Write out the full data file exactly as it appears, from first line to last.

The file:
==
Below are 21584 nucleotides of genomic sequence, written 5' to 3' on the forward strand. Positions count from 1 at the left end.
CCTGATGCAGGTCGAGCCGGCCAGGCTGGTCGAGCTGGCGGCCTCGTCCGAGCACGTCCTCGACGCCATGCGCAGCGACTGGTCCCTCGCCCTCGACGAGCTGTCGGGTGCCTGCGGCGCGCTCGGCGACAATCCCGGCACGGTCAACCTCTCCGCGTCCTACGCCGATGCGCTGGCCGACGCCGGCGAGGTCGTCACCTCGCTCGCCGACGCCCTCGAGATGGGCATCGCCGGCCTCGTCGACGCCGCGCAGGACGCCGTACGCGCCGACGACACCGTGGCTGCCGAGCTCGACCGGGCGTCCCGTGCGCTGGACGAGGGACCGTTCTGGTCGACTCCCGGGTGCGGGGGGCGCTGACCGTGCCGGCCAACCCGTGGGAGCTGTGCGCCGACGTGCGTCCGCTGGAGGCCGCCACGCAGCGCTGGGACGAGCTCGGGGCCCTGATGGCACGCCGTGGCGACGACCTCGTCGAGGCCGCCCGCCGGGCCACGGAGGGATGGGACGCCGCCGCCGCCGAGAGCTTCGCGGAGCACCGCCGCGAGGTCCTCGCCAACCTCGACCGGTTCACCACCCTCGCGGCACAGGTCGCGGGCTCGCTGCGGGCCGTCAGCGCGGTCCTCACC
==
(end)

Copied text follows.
Below are 21584 nucleotides of genomic sequence, written 5' to 3' on the forward strand. Positions count from 1 at the left end.
CCTGATGCAGGTCGAGCCGGCCAGGCTGGTCGAGCTGGCGGCCTCGTCCGAGCACGTCCTCGACGCCATGCGCAGCGACTGGTCCCTCGCCCTCGACGAGCTGTCGGGTGCCTGCGGCGCGCTCGGCGACAATCCCGGCACGGTCAACCTCTCCGCGTCCTACGCCGATGCGCTGGCCGACGCCGGCGAGGTCGTCACCTCGCTCGCCGACGCCCTCGAGATGGGCATCGCCGGCCTCGTCGACGCCGCGCAGGACGCCGTACGCGCCGACGACACCGTGGCTGCCGAGCTCGACCGGGCGTCCCGTGCGCTGGACGAGGGACCGTTCTGGTCGACTCCCGGGTGCGGGGGGCGCTGACCGTGCCGGCCAACCCGTGGGAGCTGTGCGCCGACGTGCGTCCGCTGGAGGCCGCCACGCAGCGCTGGGACGAGCTCGGGGCCCTGATGGCACGCCGTGGCGACGACCTCGTCGAGGCCGCCCGCCGGGCCACGGAGGGATGGGACGCCGCCGCCGCCGAGAGCTTCGCGGAGCACCGCCGCGAGGTCCTCGCCAACCTCGACCGGTTCACCACCCTCGCGGCACAGGTCGCGGGCTCGCTGCGGGCCGTCAGCGCGGTCCTCACC